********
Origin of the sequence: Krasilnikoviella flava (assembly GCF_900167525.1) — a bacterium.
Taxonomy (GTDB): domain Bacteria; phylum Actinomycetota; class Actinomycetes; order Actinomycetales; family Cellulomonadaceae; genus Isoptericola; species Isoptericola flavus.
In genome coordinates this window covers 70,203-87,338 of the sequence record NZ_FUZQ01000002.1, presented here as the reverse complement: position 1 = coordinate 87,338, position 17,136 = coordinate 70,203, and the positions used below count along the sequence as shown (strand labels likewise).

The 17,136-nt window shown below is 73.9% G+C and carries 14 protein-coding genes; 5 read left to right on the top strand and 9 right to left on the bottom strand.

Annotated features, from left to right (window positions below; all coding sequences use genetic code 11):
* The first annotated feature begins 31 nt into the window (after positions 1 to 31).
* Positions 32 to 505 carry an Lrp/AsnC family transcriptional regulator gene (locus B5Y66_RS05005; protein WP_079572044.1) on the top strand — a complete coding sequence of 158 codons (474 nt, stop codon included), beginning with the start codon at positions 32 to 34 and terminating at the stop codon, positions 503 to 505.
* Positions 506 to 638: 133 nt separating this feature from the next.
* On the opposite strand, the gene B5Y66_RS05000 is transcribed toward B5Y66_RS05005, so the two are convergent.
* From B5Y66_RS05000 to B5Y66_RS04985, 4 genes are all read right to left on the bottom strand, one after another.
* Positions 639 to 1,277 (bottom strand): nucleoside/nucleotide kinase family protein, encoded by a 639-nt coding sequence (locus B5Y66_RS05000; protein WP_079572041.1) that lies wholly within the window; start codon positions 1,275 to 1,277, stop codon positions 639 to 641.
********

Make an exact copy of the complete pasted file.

Origin of the sequence: Krasilnikoviella flava (assembly GCF_900167525.1) — a bacterium.
Taxonomy (GTDB): domain Bacteria; phylum Actinomycetota; class Actinomycetes; order Actinomycetales; family Cellulomonadaceae; genus Isoptericola; species Isoptericola flavus.
In genome coordinates this window covers 70,203-87,338 of the sequence record NZ_FUZQ01000002.1, presented here as the reverse complement: position 1 = coordinate 87,338, position 17,136 = coordinate 70,203, and the positions used below count along the sequence as shown (strand labels likewise).

The 17,136-nt window shown below is 73.9% G+C and carries 14 protein-coding genes; 5 read left to right on the top strand and 9 right to left on the bottom strand.

Annotated features, from left to right (window positions below; all coding sequences use genetic code 11):
* The first annotated feature begins 31 nt into the window (after positions 1 to 31).
* Positions 32 to 505 carry an Lrp/AsnC family transcriptional regulator gene (locus B5Y66_RS05005; protein WP_079572044.1) on the top strand — a complete coding sequence of 158 codons (474 nt, stop codon included), beginning with the start codon at positions 32 to 34 and terminating at the stop codon, positions 503 to 505.
* Positions 506 to 638: 133 nt separating this feature from the next.
* On the opposite strand, the gene B5Y66_RS05000 is transcribed toward B5Y66_RS05005, so the two are convergent.
* From B5Y66_RS05000 to B5Y66_RS04985, 4 genes are all read right to left on the bottom strand, one after another.
* Positions 639 to 1,277 (bottom strand): nucleoside/nucleotide kinase family protein, encoded by a 639-nt coding sequence (locus B5Y66_RS05000; protein WP_079572041.1) that lies wholly within the window; start codon positions 1,275 to 1,277, stop codon positions 639 to 641.